Whilst waiting for these seats to fill up I was considering the notion I was about to discuss with some of iProspect‘s best and brightest. In a digital agency is there room for creativity or is it all number crunching and data processing?
This was not my view but one that is often expressed by those not familiar with the workings of a digital agency and one that puts people off entering the market. Certainly to work in Content, or Social, you will need to be creative but is there room for creativity in Paid Social or SEO? Let’s find out.
I had in front of me a representative from each of SEO, Social, Paid Social and Content Marketing and was ready to hit them that with the idea that there wasn’t an ounce of creativity to be found in either these number crunchers.
Phil from Paid Social kicked it off and described his role as not feeling creative. In analysing paid social performance he deals in numbers all day long – it didn’t sound creative either. Paid Social however, is a study of human behaviour because the purpose here is to engage as effectively and widely as possible and to do that you need to think creatively. So the numbers Phil deals with all day need to be structured in such a way that it coincides with how people function in social media. Looking for patterns, problem-solving and analysing human behaviour, it might not be water colours and a bowl of bananas but it still sounded pretty creative.
Having lost round one, I targeted SEO. Alice conceded that there was some number crunching, especially at entry-level where a large part of the role is reporting but she estimated that now 80% of her role was creative. What about onsite SEO? Though this is technical and on some level data input, if for example you only have 50 characters to say everything you need to say, you have to start thinking creatively. And offsite? Well this is all about content marketing these days. I couldn’t even claim that content was just an exercise in packing in keywords because as the industry and Google have evolved this has become less important and even the clients are saying they are not interested in keywords.
Reeling, I knew that Louis from Social wasn’t going to help my cause. He explained that running entertaining and engaging campaigns on social media requires you to think outside the box especially when dealing with a client whose product isn’t necessarily exciting. Creativity in Social doesn’t stop there, part of the challenge is to convince companies that they need to be using social media to help engage their clients, raise their profile and aid conversions. Some companies are distrustful of social media and how they will be represented so Louis needs to be creative in his approach if he wants to win them over.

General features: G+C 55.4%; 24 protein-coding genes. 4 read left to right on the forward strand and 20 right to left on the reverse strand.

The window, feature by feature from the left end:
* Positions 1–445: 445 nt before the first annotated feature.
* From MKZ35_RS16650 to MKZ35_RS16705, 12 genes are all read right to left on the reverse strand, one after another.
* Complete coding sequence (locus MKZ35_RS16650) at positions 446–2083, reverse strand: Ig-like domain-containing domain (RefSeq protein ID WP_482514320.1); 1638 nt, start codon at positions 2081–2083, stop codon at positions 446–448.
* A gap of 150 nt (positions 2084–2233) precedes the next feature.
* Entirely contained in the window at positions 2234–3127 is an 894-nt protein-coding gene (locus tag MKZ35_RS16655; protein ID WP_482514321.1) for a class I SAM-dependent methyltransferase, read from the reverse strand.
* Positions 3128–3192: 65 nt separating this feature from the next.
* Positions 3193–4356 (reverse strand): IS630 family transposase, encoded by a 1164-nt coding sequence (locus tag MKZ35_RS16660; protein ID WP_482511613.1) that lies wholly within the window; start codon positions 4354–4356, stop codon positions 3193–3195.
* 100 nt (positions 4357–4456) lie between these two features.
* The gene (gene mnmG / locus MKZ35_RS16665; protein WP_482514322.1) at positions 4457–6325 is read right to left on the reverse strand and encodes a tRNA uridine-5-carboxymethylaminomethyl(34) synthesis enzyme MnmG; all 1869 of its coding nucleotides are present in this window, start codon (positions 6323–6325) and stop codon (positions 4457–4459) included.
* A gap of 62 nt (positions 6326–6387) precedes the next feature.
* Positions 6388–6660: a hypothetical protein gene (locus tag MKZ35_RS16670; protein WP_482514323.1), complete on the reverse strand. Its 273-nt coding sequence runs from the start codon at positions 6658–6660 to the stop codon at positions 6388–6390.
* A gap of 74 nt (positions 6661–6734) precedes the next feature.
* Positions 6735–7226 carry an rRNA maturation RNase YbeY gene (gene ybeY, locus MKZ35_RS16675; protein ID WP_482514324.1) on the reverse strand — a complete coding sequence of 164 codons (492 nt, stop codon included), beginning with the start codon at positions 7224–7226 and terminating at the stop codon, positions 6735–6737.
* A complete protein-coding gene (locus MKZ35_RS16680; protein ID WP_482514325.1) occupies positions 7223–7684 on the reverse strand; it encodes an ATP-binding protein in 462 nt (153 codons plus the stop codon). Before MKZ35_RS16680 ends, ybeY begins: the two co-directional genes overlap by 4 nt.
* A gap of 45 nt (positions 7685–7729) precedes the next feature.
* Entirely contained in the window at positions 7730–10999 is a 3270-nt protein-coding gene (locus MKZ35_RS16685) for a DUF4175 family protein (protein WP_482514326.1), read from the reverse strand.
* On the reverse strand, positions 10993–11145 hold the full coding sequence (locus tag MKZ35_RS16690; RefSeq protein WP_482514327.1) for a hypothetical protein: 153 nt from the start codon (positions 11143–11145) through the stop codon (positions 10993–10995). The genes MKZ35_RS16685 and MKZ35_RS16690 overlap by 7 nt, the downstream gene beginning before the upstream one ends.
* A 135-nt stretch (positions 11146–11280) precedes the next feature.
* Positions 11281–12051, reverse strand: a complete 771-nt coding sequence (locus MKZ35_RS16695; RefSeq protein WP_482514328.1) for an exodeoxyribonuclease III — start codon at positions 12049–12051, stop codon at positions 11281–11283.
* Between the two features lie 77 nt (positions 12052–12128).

I staggered over to Matt, and waited for the knockout punch. Matt is mister Content Marketing, working on structuring campaigns, building communities and developing content. Creative is his middle name. When producing content he is not concerned with the inclusion of keywords, only with making the content the best it can be and further to that being proud of what he has produced. Scrabbling around I said surely if you are writing content about an insurance product for example, it’s not creative it’s formulaic and mundane. Again I came across the answer that the more mundane the product the more creative you have to be to sell it. Also it is not always about the hard sell, you can run interesting campaigns and virals about the products they insure. Or, using the example of a recent job site company they were working with, rather than talking about the company and its product, they ran a campaign using funny videos about different quirky jobs.
I was battered and bruised but there was still a bit of fight left in this old dog. Working in a large agency like iProspect, I claimed that these people sat in front of me were just cogs in a machine with no autonomy or license to innovate. I was wrong. The story I heard was that the larger the company the more opportunity there is to step forward and be creative. The number and variety of clients and the fact that people in different teams have different skills means that compared to a small agency where creative opportunities are limited and roles are more defined there was far more scope for innovation and creative thinking. On top of that iProspect encourages people to move around and work where their skills are best suited and this only works by showing your hand creatively.
That was the knockout. I did my best. I tried to prove that these people were just drones, crunching numbers and inputting data. For those that hold this opinion I can confirm that this simply isn’t the case. Not at iProspect.